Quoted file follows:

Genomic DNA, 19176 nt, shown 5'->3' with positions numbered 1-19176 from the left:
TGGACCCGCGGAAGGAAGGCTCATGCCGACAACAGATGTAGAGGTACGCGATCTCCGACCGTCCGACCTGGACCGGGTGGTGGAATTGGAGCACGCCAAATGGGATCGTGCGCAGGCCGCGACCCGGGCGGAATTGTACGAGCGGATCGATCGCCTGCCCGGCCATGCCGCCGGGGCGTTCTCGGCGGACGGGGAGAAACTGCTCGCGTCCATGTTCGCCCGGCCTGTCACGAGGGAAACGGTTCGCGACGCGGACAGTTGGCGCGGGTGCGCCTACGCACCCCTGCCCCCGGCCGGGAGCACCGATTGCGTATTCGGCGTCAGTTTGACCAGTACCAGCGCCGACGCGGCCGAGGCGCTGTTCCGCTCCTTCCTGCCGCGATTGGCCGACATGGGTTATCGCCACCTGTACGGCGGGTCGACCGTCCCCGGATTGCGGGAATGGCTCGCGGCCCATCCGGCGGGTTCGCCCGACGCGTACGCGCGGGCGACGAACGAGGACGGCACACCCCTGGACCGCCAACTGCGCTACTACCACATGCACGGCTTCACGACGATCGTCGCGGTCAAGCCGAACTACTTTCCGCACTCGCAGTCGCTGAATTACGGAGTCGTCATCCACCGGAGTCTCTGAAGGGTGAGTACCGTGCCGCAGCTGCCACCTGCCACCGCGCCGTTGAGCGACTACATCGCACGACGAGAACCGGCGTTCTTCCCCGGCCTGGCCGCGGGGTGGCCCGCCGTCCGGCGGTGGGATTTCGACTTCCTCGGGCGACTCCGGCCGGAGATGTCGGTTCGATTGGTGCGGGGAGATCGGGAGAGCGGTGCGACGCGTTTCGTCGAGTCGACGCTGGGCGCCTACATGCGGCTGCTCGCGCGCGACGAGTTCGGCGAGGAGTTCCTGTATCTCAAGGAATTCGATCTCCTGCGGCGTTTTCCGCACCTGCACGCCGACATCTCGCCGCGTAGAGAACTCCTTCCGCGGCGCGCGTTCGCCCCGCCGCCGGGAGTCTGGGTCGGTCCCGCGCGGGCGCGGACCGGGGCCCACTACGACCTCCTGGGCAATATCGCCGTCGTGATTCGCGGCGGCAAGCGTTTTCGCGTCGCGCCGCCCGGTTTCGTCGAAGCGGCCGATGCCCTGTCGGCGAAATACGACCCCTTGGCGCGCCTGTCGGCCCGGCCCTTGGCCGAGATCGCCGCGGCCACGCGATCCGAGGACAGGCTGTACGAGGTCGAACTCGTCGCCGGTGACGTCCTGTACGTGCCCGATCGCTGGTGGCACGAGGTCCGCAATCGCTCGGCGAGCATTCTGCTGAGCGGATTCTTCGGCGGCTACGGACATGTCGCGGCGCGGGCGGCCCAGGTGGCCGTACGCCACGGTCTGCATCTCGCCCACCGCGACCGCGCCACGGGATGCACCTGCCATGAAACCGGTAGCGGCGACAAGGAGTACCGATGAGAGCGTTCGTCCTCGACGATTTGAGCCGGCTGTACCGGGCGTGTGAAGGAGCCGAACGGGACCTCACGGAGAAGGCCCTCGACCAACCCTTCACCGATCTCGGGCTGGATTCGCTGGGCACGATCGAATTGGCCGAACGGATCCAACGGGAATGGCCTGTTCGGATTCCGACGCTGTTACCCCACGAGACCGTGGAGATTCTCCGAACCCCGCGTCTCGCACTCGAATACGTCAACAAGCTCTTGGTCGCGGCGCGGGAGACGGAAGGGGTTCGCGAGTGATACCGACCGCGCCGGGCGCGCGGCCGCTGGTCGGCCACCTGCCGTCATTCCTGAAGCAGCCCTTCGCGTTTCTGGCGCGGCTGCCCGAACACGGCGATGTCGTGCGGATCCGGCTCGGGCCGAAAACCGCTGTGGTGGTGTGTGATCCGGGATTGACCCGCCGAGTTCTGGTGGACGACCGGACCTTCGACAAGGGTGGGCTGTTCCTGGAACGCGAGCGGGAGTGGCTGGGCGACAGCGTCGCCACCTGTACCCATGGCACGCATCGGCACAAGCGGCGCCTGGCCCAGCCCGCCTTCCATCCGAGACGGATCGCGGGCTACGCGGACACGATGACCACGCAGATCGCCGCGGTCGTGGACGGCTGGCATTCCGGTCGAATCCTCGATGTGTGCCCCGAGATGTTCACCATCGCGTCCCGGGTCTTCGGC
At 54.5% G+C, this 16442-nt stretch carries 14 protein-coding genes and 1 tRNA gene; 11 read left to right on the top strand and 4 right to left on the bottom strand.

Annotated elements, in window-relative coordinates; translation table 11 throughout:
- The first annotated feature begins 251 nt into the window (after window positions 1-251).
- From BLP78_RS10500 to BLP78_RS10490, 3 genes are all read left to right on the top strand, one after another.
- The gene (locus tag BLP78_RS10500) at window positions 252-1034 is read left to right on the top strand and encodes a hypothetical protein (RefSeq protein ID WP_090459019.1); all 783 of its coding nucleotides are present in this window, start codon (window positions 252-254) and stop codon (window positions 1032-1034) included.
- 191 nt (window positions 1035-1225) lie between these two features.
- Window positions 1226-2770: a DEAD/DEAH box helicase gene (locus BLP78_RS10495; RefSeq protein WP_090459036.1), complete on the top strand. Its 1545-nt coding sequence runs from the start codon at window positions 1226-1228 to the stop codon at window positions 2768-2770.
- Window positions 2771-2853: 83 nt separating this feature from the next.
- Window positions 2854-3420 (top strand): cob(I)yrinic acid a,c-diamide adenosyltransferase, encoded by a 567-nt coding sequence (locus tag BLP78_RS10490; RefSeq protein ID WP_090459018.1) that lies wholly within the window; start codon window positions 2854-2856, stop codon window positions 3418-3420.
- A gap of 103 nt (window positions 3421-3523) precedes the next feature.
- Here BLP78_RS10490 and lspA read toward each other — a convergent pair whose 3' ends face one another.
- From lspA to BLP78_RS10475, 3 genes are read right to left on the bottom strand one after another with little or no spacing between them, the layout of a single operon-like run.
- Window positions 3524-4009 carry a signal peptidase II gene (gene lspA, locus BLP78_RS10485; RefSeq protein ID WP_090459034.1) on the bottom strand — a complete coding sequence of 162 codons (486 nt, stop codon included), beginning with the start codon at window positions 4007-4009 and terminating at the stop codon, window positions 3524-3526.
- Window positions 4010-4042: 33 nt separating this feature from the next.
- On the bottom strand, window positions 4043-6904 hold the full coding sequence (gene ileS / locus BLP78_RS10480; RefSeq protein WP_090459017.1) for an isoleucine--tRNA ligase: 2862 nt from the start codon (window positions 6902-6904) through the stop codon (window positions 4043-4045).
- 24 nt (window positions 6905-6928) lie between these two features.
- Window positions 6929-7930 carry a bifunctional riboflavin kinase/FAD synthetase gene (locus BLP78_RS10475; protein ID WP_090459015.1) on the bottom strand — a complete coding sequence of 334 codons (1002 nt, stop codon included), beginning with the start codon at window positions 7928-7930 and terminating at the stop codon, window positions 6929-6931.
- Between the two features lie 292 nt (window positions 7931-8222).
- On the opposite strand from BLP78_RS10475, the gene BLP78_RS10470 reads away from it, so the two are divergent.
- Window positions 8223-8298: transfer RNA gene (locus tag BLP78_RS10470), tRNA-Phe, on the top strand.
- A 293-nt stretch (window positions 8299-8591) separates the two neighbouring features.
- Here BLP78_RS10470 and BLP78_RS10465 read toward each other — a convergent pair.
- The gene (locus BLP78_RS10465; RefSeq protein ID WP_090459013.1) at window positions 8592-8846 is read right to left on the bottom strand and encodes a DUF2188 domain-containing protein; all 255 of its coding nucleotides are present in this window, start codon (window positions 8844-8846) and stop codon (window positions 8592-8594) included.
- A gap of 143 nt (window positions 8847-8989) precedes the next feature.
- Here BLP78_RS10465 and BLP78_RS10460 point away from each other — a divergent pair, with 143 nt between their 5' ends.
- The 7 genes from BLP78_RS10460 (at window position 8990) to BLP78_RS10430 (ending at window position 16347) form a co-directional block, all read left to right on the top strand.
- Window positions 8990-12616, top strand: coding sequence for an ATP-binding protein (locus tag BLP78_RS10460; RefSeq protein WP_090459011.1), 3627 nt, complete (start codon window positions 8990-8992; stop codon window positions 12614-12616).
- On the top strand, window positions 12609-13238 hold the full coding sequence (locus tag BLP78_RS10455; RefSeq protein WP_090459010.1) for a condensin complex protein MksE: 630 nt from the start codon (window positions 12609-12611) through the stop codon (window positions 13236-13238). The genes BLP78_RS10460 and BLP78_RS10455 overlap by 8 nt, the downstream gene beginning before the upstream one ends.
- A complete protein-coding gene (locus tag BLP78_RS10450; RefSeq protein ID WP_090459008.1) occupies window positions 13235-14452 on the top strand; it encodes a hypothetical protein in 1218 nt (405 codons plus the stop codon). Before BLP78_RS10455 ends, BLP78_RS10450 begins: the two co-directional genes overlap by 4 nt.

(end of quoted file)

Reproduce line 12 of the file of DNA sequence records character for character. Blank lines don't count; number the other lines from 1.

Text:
- A gap of 103 nt (window positions 3421-3523) precedes the next feature.